Maldives on a budget. It seems like an oxymoron. Yet I can assure you it is just a matter of knowing what to look for and what to expect.
Beautiful yet surrounded by an aura of mystery; famous for the luxury resorts scattered around its many atolls (some of them pushing to become greener), the Maldives remain a dream for many. Oftentimes holiday packages to the Maldives are prohibitively expensive.
Independent and budget travel to the Maldives is quite new. It’s only in the last few years that guest houses have started popping up in local islands (those where locals actually live, and which have a completely different vibe from that of luxury resorts). Since then, tourists have started venturing on their own, at times finding it hard to get information on where to go, how to move around and how to plan their trip.
I have been to the Maldives twice – once by myself, on classic luxury vacation; and more recently during a more budget friendly trip with my sister. Believe it or not, I much preferred visiting the Maldives on a budget, for I finally got to experience a country that remains otherwise unknown, and got to explore it much more in depth.
Tourism In The Maldives
It was only a few years ago that the Maldives have started opening to independent travelers, allowing locals to have guest houses. Since the early 1970s when the first resorts were created, people who wanted to visit this beautiful archipelago would have to shed quite a bit of money, and would end up visiting a country where there was a clear separation between the dream life in resorts, and the real life in local islands – which no outsider was really supposed to know about.
Since the first guest houses opened, it’s become possible to visit the Maldives on a budget and independently. Yet, most tourists continue opting for the expensive resorts, or prefer dreaming of a land that they consider magic, perfect.
The truth, however, is that the real Maldives are less than perfect – albeit truly gorgeous.
Experiencing the local islands of the Maldives isn’t always fun. Sometimes it feels like locals want little to do with tourists. They are happy enough to get tourism money, but don’t care for the interaction.
Be patient. This is a country where, unless working in a resort, locals haven’t had much interaction with outsiders. Tourism is all very new to them, and it’s not easy to change your ways after centuries of isolation.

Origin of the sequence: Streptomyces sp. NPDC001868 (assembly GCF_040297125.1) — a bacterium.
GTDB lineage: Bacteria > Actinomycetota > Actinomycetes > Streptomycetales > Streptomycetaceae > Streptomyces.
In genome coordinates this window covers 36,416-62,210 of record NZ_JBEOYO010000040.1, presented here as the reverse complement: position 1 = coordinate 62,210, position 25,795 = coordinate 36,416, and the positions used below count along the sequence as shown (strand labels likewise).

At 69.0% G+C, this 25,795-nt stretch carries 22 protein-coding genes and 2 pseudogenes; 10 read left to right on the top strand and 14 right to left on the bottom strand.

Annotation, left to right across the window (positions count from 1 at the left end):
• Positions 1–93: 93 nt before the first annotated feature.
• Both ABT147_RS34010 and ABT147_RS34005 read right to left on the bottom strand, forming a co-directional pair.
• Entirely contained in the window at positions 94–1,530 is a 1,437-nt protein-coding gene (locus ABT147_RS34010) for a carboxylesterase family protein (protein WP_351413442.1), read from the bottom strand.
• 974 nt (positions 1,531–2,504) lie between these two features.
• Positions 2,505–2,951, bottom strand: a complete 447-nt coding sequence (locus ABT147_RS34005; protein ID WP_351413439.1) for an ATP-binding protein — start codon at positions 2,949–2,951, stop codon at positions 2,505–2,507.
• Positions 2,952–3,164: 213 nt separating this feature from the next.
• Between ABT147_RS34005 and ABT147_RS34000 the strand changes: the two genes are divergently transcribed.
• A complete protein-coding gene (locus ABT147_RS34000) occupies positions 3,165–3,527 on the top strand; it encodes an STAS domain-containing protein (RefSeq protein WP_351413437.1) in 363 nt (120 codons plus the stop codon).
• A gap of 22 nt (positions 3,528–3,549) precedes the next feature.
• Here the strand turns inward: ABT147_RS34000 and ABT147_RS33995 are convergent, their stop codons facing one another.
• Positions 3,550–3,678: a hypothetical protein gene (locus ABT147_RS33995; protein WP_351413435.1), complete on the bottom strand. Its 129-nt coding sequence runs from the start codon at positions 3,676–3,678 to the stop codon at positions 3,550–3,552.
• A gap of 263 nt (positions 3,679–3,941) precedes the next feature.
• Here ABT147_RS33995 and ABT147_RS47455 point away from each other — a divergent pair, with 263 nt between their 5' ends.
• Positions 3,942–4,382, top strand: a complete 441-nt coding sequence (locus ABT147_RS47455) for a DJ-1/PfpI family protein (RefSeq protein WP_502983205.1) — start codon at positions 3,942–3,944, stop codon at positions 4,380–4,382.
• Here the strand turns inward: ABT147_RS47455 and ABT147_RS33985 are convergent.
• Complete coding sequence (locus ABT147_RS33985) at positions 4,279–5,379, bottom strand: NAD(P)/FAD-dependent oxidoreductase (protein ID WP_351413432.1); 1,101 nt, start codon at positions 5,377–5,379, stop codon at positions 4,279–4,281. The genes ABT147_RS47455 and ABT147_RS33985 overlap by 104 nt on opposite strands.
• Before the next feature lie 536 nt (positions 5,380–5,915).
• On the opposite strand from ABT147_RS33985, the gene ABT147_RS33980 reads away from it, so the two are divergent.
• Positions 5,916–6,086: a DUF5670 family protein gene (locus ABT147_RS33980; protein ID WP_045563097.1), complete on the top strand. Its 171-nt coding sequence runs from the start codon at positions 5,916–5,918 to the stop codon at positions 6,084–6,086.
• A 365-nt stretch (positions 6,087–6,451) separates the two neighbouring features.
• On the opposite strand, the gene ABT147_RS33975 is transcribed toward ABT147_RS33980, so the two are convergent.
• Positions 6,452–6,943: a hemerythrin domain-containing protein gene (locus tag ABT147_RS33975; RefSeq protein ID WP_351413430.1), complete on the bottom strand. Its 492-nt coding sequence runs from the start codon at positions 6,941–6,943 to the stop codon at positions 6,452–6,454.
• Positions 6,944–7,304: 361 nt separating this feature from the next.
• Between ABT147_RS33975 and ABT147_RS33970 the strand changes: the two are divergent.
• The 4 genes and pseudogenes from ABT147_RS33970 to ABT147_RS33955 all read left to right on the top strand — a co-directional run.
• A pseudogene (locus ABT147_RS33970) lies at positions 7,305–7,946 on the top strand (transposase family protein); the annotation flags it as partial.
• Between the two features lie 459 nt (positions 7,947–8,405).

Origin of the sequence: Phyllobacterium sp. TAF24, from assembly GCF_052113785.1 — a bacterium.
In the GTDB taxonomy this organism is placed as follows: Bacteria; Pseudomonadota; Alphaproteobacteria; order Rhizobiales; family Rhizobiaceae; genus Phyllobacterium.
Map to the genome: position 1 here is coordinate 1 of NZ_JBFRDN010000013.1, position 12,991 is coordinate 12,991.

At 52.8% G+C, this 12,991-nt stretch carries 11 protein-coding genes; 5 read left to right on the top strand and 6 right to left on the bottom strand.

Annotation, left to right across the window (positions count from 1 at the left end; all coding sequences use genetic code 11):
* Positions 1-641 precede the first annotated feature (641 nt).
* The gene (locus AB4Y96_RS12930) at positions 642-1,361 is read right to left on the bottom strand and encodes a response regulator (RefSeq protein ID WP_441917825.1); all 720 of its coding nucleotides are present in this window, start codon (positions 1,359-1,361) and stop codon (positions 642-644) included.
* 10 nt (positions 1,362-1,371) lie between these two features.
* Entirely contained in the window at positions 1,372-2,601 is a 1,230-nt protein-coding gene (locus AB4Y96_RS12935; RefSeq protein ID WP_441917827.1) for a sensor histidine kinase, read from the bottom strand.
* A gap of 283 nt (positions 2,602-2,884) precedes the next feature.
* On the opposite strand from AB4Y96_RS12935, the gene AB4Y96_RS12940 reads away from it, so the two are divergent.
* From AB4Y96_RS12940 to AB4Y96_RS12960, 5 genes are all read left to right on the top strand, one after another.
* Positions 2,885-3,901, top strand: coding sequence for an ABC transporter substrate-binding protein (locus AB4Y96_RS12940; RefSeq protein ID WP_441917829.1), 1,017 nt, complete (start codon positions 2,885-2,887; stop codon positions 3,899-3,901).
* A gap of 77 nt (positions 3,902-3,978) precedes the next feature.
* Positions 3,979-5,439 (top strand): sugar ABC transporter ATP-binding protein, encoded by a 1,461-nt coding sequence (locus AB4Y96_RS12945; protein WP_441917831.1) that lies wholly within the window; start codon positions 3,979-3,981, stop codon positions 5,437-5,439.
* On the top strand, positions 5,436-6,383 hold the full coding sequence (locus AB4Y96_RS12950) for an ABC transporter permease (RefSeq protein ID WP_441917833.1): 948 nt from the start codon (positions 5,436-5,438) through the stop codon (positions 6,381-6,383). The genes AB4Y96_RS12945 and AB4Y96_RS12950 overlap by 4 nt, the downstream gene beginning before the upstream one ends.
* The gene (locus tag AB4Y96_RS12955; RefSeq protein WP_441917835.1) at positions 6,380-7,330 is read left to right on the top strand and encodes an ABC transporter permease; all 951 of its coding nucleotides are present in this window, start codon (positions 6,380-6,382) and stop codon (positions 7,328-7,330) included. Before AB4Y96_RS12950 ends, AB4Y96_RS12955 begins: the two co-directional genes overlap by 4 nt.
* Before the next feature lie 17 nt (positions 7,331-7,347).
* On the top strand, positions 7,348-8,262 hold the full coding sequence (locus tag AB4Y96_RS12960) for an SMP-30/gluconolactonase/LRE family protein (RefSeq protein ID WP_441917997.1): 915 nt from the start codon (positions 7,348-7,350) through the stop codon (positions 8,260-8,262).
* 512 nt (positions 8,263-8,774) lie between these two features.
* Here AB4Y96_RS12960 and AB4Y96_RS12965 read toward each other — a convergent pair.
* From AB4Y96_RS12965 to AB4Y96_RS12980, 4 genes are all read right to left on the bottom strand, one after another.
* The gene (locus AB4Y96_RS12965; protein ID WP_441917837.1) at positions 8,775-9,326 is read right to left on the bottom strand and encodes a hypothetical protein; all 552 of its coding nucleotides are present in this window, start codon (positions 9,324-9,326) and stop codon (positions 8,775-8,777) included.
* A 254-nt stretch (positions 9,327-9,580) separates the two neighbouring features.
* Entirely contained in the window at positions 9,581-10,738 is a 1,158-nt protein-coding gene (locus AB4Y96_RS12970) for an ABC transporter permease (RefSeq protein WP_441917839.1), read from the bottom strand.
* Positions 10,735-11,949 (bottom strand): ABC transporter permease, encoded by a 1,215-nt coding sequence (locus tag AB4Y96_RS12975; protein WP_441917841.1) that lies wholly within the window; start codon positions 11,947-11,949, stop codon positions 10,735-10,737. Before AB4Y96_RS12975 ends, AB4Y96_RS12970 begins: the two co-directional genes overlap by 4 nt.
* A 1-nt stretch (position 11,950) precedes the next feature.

Rest assured that if you manage to scratch beneath the surface you will encounter friendly people happy to chat and learn a few words of your language; children who want to play; traditional dances and delicious food. And most importantly you will always feel safe.
Continue reading to find out what you should expect when traveling to the Maldives on a budget.
What To Know Before Visiting The Maldives On A Budget
It’s a Muslim country
The Maldives is that it is a Muslim country and Shariah law is applied. Most people who spend their holidays in luxury resorts forget that, because there are no mosques, calls to prayer, and a strict dress code. But you will be definitely reminded of that when you visit the local islands.
As Friday is the day of prayer, the weekend is normally on Fridays and Saturdays. Public transportation doesn’t operate on those days, but local eateries will be open.
The call to prayer will wake you up at odd hours
There’s a mosque in every local island, and there are a few in the capital Male. The Muezzin calls to prayer 5 times a day, once at around 4:30 am, on a call that at times lasts for more than 20 minutes. Chances are that the 4:30 am call to prayer will wake you up – islands are so small that the call will sound loud and clear wherever you are.
You can’t find alcohol (or pork)
If you are planning to travel to the Maldives on a budget, you will have to forego alcohol consumption for the duration of your holiday. Along with pork and dogs, alcohol is banned from the Maldives and only available in resorts. You will have water, juice or sodas with your meals. No sunset drink or cocktails on the beach, I am afraid!
You can’t go around in tank tops and shorts
Both male and female visitors to local islands are expected to cover their shoulders and legs at least down to their knees when walking around – even when on their way to the beach. Tank tops, shorts and mini-skirts and dresses are a no no; and you definitely can’t go around topless or in your bikini.
If you are going on an excursion, you can remove your top or pants and stay in your bikini only once the boat has left the harbor.
There are separate beaches for tourists and locals
Many local islands have what are called “bikini beaches” – tourists-only beaches. These are the ones where you will be able to wear a bikini or swimsuit. Locals hang out at the beach fully dressed – even when they swim. If a bikini beach is not available, guest houses will usually provide a small garden where you can sunbathe.